I'm trying to give every user writing permission to the data partition. However when I do so every user can delete each others folder although he has no rights to that folder. What I want is: 1) Every user can write on "/media/data" 2) No user can delete a folder created by another user on "/media/data"

The data partition is mounted via this entry in the /etc/fstab

/dev/sdb1   /media/data    ext4    defaults    0   0

When the partition was empty I also did this:

$ sudo chown -R :users /media/data 
$ sudo chmod -R g+rw /media/data 

As I recall, without these two last commands non of the users could write anything to the data partition.

Now I think the problem is that giving writing permission to the group "users" (g+rw), is part of the problem. Since that already means that everyone in "users" can delete anything under "/media/data". Still I want my multiuser Ubuntu System to be configured in the way as mentioned above (Everyone can write to the data partition, but nobody can delete stuff created by other users).

Has anyone an idea how to do this?


The answer to this is to set the sticky bit (t) of your directories.

You set the sticky bit recursively on your data directory by:

sudo chmod -R +t /media/data

This restricts the right to delete or rename a file only to the owner of a file, although the directory might be publicly readable and writeable.

The permissions string will after that look like e.g. rwxrwxrwt if the owner user, group and every other user all have full permissions (read, write, execute), whereas only each specific file's owner may delete or rename it.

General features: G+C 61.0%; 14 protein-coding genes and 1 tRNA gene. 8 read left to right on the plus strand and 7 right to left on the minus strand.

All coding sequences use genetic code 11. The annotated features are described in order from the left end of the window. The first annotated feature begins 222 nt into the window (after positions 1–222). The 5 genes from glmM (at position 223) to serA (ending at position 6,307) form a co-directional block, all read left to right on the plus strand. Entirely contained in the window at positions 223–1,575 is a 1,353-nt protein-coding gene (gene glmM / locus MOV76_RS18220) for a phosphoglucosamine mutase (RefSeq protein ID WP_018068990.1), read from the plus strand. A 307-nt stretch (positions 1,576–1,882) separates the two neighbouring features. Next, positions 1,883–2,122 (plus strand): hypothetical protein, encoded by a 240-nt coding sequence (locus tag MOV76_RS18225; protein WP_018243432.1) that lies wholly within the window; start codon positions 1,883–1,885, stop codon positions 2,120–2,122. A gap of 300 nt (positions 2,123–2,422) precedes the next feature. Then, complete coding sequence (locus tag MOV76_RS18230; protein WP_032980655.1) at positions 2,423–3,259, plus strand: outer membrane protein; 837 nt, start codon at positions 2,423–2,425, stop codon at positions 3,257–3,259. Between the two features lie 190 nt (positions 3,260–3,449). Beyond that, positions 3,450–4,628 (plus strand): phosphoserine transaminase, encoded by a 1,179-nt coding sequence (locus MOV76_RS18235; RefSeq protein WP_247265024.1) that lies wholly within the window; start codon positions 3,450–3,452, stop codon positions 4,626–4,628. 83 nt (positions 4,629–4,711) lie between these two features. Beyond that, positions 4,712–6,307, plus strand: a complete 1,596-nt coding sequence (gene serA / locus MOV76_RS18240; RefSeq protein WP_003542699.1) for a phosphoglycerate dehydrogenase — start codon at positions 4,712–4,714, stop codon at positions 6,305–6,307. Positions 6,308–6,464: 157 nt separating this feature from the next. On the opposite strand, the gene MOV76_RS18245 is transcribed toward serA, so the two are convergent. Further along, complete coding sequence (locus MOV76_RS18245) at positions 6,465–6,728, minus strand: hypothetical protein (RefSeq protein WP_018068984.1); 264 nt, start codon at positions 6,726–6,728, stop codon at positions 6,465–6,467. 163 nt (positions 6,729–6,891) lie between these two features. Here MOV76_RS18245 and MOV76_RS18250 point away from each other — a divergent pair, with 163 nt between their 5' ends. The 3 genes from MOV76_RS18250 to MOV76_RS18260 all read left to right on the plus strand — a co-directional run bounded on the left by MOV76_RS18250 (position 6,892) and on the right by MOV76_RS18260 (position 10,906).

• chmod -R +t could take a while since meanwhile the partition is quite full with data. Or can I unmount the partition then apply it and remount it again? Is working with the sticky bit the 'normal' way to do this? It sounds more like a hack. Or is the only alternative something like 'creating a separate folder for every user on the /media/data partition and manually assigning it to the respective user'? (This should be a common problem on multiuser systems... – mcExchange Aug 15 '15 at 14:25
  • I don't think it will take long, but I have nothing to try it on. However, it's not a hack, but The Right Way™. This is the common practice. It's even used in your default system installation, e.g. for the /tmp directory. Everybody has full read/write/execute privileges, but you may only delete and rename those files you own ( = have created) yourself. Check it with ll -d /tmp. – Byte Commander Aug 16 '15 at 13:47
  • Did it take long as you assumed? – Byte Commander Aug 18 '15 at 12:01
  • It took a while, though I didn't stop the time. (I had some 1TB of data, mostly small files). Still thanks. The question is whether I will do it the same way on the other computers i have to administrate. In the end I always want the behaviour that every user can use the data partition but cannot interfere with anothers data. – mcExchange Aug 18 '15 at 16:03

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